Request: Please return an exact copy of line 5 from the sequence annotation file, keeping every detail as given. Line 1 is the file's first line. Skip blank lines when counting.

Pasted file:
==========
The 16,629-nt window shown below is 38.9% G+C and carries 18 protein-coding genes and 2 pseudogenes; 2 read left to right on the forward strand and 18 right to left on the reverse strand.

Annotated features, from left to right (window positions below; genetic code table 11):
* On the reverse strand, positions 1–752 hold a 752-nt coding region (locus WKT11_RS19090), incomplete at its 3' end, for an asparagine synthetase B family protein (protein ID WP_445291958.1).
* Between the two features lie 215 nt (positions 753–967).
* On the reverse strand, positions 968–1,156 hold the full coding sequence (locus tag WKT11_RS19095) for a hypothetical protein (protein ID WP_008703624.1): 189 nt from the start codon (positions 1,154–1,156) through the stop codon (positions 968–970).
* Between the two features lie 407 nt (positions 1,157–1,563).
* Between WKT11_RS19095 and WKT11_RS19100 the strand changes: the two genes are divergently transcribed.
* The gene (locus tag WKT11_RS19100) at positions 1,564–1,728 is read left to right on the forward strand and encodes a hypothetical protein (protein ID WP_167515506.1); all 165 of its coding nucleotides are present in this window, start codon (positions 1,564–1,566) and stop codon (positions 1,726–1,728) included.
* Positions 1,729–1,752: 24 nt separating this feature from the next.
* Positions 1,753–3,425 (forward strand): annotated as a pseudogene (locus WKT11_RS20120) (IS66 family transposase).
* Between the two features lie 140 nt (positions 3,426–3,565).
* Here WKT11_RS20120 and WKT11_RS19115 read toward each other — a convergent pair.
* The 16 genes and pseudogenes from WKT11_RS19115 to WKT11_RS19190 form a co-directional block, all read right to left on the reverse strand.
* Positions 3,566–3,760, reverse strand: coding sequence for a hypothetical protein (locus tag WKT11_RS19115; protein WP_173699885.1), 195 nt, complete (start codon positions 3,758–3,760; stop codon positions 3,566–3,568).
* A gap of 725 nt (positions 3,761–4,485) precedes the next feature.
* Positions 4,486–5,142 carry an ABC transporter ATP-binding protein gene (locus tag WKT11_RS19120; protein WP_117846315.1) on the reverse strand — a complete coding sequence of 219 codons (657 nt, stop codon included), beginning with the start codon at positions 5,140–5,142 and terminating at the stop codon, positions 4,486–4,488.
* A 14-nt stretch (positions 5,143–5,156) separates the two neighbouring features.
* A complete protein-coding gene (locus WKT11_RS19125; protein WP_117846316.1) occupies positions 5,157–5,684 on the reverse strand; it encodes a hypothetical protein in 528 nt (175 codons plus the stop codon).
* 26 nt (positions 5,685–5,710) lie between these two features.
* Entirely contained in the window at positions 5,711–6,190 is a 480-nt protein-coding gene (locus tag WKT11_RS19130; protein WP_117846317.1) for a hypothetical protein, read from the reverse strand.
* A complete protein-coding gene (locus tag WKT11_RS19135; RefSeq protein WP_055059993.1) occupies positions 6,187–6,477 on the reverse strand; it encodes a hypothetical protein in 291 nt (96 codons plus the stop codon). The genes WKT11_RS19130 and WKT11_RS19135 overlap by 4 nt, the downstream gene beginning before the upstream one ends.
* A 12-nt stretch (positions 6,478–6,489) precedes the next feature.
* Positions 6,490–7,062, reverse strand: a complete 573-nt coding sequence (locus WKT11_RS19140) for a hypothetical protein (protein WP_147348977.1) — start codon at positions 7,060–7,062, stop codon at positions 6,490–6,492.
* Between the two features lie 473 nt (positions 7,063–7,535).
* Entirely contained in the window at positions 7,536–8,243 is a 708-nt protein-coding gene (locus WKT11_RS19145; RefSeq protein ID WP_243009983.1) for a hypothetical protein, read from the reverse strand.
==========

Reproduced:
* On the reverse strand, positions 968–1,156 hold the full coding sequence (locus tag WKT11_RS19095) for a hypothetical protein (protein ID WP_008703624.1): 189 nt from the start codon (positions 1,154–1,156) through the stop codon (positions 968–970).